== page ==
1.1: Addition of Integers
On Monday, Marty borrows $50.00 from his father. On Thursday, he gives his father $28.00. Can you write an addition statement to describe Marty’s financial transactions?
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Khan Academy Adding/Subtracting Negative Numbers
Guidance
When adding integers, you need to make sure you follow two rules:
 Integers with unlike signs must be subtracted. The answer will have the same sign as that of the higher digit.
 Integers with the same sign must be added. The answer will have the same sign as that of the digits being added.
In order to understand why these rules work, you can represent the addition of integers with manipulatives such as color counters and algebra tiles. A number line can also be used to show the addition of integers. The following examples show how to use these manipulatives to understand the rules for adding integers.
Example A
\begin{align*}5+(3)=?\end{align*}
The problem can be represented by using color counters. In this case, the red counters represent positive numbers and the yellow ones represent the negative numbers.
The above representation shows the addition of 5 positive counters and 3 negative counters.
One positive counter and one negative counter equals zero. \begin{align*}1+(1)=0\end{align*}
Draw a line through the counters that equal zero.
The remaining counters represent the answer. Therefore, \begin{align*}5+(3)=2\end{align*}
Example B
\begin{align*}4+(7)=?\end{align*}
The above representation shows the addition of 4 positive counters and 7 negative counters.
One positive counter and one negative counter equals zero. \begin{align*}1+(1)=0\end{align*}
Draw a line through the counters that equal zero.
The remaining counters represent the answer. Therefore, \begin{align*}4+(7)=3\end{align*}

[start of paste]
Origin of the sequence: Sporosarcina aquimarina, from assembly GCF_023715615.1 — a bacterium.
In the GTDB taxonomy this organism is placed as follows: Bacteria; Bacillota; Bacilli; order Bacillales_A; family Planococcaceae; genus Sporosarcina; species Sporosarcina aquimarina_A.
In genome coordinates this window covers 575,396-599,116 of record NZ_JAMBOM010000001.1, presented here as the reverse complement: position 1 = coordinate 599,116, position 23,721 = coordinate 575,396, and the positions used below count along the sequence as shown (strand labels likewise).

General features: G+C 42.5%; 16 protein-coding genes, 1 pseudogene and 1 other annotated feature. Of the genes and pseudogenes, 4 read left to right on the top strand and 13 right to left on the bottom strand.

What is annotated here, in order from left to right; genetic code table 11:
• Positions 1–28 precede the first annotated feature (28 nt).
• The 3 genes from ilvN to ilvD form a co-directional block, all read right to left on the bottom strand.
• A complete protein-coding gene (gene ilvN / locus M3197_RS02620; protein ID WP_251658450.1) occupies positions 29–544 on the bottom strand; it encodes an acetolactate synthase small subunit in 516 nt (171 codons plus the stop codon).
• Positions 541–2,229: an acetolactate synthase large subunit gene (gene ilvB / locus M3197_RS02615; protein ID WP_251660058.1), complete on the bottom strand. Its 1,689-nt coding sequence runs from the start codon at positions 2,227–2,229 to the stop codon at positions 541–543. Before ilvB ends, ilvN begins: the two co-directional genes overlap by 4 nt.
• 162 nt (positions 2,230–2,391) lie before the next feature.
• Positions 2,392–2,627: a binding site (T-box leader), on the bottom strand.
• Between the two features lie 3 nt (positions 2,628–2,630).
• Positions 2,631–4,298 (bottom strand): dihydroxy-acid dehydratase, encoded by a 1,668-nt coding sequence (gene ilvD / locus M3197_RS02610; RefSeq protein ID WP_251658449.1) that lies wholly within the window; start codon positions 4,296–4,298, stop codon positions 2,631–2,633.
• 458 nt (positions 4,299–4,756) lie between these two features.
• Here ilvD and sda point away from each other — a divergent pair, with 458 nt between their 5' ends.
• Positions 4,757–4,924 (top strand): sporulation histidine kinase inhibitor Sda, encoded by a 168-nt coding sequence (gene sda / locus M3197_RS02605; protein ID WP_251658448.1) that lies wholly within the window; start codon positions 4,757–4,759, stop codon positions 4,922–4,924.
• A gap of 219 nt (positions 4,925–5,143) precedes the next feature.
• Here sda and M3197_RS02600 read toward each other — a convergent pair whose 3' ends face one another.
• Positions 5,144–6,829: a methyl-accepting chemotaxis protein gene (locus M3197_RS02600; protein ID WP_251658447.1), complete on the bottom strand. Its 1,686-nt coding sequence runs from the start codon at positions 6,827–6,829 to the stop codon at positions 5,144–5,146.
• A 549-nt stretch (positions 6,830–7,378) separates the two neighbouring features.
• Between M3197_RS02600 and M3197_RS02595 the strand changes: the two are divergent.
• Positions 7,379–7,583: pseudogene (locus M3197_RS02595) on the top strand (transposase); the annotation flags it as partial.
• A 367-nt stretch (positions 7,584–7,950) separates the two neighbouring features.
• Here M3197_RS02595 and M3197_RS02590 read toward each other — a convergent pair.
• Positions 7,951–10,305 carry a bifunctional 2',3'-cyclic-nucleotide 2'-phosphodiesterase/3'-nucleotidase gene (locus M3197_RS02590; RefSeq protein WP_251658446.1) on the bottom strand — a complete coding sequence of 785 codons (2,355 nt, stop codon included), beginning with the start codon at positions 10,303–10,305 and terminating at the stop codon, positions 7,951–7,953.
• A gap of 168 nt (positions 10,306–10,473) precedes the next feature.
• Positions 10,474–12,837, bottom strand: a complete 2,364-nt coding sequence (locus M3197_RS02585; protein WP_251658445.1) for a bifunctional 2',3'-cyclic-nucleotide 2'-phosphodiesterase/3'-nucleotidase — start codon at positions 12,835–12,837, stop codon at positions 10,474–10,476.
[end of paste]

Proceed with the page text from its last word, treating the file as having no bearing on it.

Example C
This same method can be extended to adding variables. Algebra tiles can be used to represent positive and negative values.
\begin{align*}6x+(8x)=?\end{align*}
The green algebra tiles represent positive \begin{align*}x\end{align*}
The remaining algebra tiles represent the answer. There are two negative \begin{align*}x\end{align*}
Example D
\begin{align*}(3)+(5)=?\end{align*}
The solution to this problem can be determined by using a number line.
Indicate the starting point of 3 by using a dot. From this point, add a 5 by moving five places to the left. You will stop at 8.
The point where you stopped is the answer to the problem. Therefore, \begin{align*}(3)+(5)=8\end{align*}
Concept Problem Revisited
On Monday, Marty borrows $50.00 from his father. On Thursday, he gives his father $28.00.
Marty borrowed $50.00 which he must repay to his father. Therefore Marty has \begin{align*}\$50.00\end{align*}
He returns $28.00 to his father. Now Marty has \begin{align*}\$50.00+(\$28.00)=\$22.00\end{align*}
Vocabulary
 Integer
 All natural numbers, their opposites, and zero are integers. A number in the list ..., 3, 2, 1, 0, 1, 2, 3...
 Irrational Numbers
 The irrational numbers are those that cannot be expressed as the ratio of two numbers. The irrational numbers include decimal numbers that are nonterminating decimals as well as those with digits that do not repeat with a pattern.
 Natural Numbers
 The natural numbers are the counting numbers and consist of all positive, whole numbers. The natural numbers are numbers in the list 1, 2, 3... and are often referred to as positive integers.
 Number Line
 A number line is a line that matches a set of points and a set of numbers one to one.